Moira Donegan identified herself as the creator of the ‘Shitty Media Men’ list in an essay for The Cut. Donegan’s identity was threatened to be released in a Harper’s Magazine article, which angered many who believed the release of her identity could harm her. Many feared she would be doxed, and her private information could be released to the public.
— Moira Donegan (@MoiraDonegan) January 11, 2018
The list was created to collect allegations of sexual misconduct within the magazine and publishing industry.
Anonymous women were able to name dozens of men in the industry who allegedly committed sexual harassment and assault. The list provided a disclaimer to take all allegations with a grain of salt. Some of the allegations could not be proven except for word of mouth claims.
Donegan acknowledged that the list had some problems and was not perfect. The document was only active for a few hours in October and was supposed to be private. However, the list gained traction fast after it was posted on BuzzFeed and Reddit.
Donegan never expected this to happen. In her essay she writes, “In the beginning, I only wanted to create a place for women to share their stories of harassment and assault without being needlessly discredited or judged. The hope was to create an alternate avenue to report this kind of behavior and warn others without fear of retaliation.”
On Tuesday, a Twitter campaign started to protect Donegan’s identity.
It’s come to my attention that a legacy print magazine is planning to publish a piece “outing” the woman who started the Shitty Media Men list. All I can say is: don’t. The risk of doxxing is high. It’s not the right thing to do.
— Dayna Tortorici (@dtortorici) January 9, 2018
It was revealed the article was going to be published by Harper’s Magazine and written by Katie Roiphe. Writer Nicole Cliffe took the campaign into her own hands. She offered to foot the bill of any money lost to writers who pulled an article from Harper’s in protest.
Harper’s has confirmed there is a piece in March by Katie Roiphe. Offer is good. Yank them as noisily as you want.
— Nicole Cliffe (@Nicole_Cliffe) January 9, 2018
Donegan graduated from college in 2013 and began working in the magazine industry. She says she was warned to stay away from several of the industries “well-known abusers.” She was frustrated that these men, despite widespread allegations, were still continued to be invited to parties. Donegan started the spreadsheet for the women who were hurt by these men, but the result was more overwhelming than she expected:
“I realized that the behavior of a few men I had wanted women to be warned about was far more common that I had ever imagined. This is what shocked me about the spreadsheet: the realization of how badly it was needed, how much more common the experience of sexual harassment or assault is than the opportunity to speak about it. I am still trying to grapple with this realization.”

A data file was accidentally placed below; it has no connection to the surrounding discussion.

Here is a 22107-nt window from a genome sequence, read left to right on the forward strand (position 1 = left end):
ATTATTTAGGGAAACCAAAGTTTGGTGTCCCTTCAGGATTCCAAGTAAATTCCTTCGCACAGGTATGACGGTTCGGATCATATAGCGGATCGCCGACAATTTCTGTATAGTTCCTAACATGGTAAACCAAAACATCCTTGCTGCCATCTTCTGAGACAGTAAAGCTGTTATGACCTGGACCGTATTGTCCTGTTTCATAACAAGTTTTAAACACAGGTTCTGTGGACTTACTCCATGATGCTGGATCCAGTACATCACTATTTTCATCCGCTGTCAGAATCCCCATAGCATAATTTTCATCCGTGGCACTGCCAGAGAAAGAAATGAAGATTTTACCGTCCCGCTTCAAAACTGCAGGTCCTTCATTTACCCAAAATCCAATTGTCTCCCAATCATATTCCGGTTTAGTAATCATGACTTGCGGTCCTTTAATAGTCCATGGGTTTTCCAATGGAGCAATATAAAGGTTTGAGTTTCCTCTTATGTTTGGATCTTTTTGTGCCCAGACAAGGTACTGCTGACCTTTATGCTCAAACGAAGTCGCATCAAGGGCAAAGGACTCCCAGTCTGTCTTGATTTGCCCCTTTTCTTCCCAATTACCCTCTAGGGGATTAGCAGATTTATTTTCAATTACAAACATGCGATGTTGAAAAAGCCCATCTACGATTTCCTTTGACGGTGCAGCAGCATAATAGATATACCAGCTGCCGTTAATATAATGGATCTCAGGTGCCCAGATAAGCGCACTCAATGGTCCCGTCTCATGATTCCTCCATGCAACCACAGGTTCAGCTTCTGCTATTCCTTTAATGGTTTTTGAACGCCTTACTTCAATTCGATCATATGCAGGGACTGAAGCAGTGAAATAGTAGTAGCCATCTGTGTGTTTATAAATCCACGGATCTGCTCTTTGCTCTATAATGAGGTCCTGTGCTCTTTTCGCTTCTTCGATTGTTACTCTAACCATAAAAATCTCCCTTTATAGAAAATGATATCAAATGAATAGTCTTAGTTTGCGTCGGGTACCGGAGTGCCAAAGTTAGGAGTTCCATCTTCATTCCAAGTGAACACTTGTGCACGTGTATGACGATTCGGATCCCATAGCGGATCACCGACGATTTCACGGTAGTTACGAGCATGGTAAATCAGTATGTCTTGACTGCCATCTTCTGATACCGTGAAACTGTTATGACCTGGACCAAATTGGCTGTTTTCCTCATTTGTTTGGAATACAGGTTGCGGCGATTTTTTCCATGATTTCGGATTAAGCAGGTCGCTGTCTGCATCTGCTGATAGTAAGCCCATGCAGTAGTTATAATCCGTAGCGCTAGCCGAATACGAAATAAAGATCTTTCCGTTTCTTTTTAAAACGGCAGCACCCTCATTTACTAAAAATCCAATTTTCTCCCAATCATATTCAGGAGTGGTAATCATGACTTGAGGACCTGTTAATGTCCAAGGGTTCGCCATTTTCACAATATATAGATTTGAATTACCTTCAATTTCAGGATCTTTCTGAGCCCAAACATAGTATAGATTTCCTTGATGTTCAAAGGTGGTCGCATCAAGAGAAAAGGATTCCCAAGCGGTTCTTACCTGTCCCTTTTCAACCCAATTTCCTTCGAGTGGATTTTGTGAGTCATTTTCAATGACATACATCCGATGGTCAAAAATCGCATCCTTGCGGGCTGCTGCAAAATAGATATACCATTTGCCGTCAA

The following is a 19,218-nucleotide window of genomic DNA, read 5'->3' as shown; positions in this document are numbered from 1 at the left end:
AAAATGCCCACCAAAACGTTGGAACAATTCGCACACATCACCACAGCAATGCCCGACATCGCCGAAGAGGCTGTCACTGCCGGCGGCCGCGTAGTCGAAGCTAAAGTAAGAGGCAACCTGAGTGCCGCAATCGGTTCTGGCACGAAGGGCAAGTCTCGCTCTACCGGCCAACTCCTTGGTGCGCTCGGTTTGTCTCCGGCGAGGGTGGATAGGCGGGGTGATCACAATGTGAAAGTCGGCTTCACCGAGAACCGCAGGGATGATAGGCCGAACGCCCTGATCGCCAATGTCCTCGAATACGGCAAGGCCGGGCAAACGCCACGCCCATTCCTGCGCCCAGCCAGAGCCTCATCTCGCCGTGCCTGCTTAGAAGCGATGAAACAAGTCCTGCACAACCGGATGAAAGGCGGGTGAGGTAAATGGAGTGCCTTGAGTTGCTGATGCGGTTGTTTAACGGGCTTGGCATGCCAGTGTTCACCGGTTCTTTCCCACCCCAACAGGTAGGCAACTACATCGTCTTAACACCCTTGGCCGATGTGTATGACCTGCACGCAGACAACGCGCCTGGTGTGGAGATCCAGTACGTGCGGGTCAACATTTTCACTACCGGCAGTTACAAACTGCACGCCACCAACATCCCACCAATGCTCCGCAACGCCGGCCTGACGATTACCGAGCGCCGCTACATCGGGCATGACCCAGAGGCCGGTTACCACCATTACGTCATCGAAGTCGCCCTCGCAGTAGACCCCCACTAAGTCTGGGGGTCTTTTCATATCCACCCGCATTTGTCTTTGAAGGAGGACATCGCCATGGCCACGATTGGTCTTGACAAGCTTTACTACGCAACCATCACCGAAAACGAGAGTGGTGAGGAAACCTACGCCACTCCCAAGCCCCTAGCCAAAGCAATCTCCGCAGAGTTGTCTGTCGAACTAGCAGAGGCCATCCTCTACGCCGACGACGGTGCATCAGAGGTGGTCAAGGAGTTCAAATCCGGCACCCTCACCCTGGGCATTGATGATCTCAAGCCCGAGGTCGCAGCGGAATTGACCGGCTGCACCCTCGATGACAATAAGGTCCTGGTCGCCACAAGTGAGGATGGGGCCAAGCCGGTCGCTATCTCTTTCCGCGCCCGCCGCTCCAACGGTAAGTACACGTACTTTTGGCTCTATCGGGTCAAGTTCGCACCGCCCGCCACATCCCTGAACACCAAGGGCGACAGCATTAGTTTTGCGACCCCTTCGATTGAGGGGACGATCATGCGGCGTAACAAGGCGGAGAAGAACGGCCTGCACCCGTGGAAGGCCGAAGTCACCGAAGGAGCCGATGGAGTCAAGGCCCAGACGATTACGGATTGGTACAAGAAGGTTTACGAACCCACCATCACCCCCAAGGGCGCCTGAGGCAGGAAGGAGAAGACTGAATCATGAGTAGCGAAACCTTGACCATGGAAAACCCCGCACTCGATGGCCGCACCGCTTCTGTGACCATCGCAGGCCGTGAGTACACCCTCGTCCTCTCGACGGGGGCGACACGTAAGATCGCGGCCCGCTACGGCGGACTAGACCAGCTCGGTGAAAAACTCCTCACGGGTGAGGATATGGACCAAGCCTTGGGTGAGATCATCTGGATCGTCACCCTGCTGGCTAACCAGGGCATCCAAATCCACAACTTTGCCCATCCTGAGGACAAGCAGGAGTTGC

Roiphe told The New York Times she never planned to use Donegan’s name in the article. In Donegan’s essay, she says a fact-checker for Roiphe’s article contacted her to ask if she was involved. This statement has sparked a debate about whether this fact-checked aspect means Donegan’s name would be released without her permission.
In this time of the rise #MeToo and #TimesUp movements, many found the ‘Shitty Media Men’ list to be comforting and empowering.
This doc was created in the days following my outing a violent male writer. I wanted to start the conversation so badly I shared humiliating photos of myself beaten & bruised. The list made myself & many others feel less alone in the days that followed. Thank u @MoiraDonegan ❤️ https://t.co/nEknUHenTp
— helena (@helenadonahue) January 11, 2018
the last few months have felt like the loudest, crescendoing, and long-gathering silence. thank you, Moira.
— Durga Chew-Bose (@durgapolashi) January 11, 2018
Like Moira, I was too naive and too cynical. I had thought we were doing our best to protect each other with the options we had. We can do so much better.
— Haley Mlotek (@haleymlotek) January 11, 2018
While the result of the list involved backlash, Donegan hopes that the list was still a step in the right direction. At the end of her essay she says, “the experience of making the spreadsheet has shown me that it is still explosive, radical, and productively dangerous for women to say what we mean. But this doesn’t mean that I’ve lowered my hopes. Like a lot of feminists, I think about how women can build power, help one another, and work toward justice.”0